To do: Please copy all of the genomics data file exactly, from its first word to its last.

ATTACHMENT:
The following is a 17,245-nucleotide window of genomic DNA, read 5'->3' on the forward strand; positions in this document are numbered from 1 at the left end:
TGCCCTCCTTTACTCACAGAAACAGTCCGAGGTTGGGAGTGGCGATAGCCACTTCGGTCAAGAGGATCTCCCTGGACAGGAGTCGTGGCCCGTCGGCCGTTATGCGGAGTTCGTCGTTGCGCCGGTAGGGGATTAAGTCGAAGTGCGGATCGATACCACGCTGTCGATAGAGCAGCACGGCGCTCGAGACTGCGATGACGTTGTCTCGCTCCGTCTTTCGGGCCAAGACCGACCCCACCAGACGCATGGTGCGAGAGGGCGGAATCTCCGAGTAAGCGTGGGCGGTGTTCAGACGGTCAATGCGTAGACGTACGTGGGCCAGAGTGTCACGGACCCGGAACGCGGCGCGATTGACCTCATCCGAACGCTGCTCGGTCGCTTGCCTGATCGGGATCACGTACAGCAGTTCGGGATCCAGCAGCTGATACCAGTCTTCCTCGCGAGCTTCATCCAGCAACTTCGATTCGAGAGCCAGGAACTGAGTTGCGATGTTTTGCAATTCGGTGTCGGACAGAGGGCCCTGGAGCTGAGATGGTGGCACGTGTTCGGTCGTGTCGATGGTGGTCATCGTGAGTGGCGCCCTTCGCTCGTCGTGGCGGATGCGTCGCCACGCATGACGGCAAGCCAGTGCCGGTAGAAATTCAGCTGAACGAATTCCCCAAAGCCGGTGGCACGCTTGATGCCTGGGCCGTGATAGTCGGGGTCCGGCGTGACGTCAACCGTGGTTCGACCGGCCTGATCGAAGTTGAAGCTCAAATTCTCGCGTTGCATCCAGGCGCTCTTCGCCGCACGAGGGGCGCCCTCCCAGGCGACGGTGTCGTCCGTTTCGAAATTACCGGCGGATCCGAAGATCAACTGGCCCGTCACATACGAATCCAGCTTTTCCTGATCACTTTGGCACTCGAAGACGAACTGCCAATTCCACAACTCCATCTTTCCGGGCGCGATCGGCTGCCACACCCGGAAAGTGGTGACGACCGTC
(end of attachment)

The following is a 17,245-nucleotide window of genomic DNA, read 5'->3' on the forward strand; positions in this document are numbered from 1 at the left end:
TGCCCTCCTTTACTCACAGAAACAGTCCGAGGTTGGGAGTGGCGATAGCCACTTCGGTCAAGAGGATCTCCCTGGACAGGAGTCGTGGCCCGTCGGCCGTTATGCGGAGTTCGTCGTTGCGCCGGTAGGGGATTAAGTCGAAGTGCGGATCGATACCACGCTGTCGATAGAGCAGCACGGCGCTCGAGACTGCGATGACGTTGTCTCGCTCCGTCTTTCGGGCCAAGACCGACCCCACCAGACGCATGGTGCGAGAGGGCGGAATCTCCGAGTAAGCGTGGGCGGTGTTCAGACGGTCAATGCGTAGACGTACGTGGGCCAGAGTGTCACGGACCCGGAACGCGGCGCGATTGACCTCATCCGAACGCTGCTCGGTCGCTTGCCTGATCGGGATCACGTACAGCAGTTCGGGATCCAGCAGCTGATACCAGTCTTCCTCGCGAGCTTCATCCAGCAACTTCGATTCGAGAGCCAGGAACTGAGTTGCGATGTTTTGCAATTCGGTGTCGGACAGAGGGCCCTGGAGCTGAGATGGTGGCACGTGTTCGGTCGTGTCGATGGTGGTCATCGTGAGTGGCGCCCTTCGCTCGTCGTGGCGGATGCGTCGCCACGCATGACGGCAAGCCAGTGCCGGTAGAAATTCAGCTGAACGAATTCCCCAAAGCCGGTGGCACGCTTGATGCCTGGGCCGTGATAGTCGGGGTCCGGCGTGACGTCAACCGTGGTTCGACCGGCCTGATCGAAGTTGAAGCTCAAATTCTCGCGTTGCATCCAGGCGCTCTTCGCCGCACGAGGGGCGCCCTCCCAGGCGACGGTGTCGTCCGTTTCGAAATTACCGGCGGATCCGAAGATCAACTGGCCCGTCACATACGAATCCAGCTTTTCCTGATCACTTTGGCACTCGAAGACGAACTGCCAATTCCACAACTCCATCTTTCCGGGCGCGATCGGCTGCCACACCCGGAAAGTGGTGACGACCGTC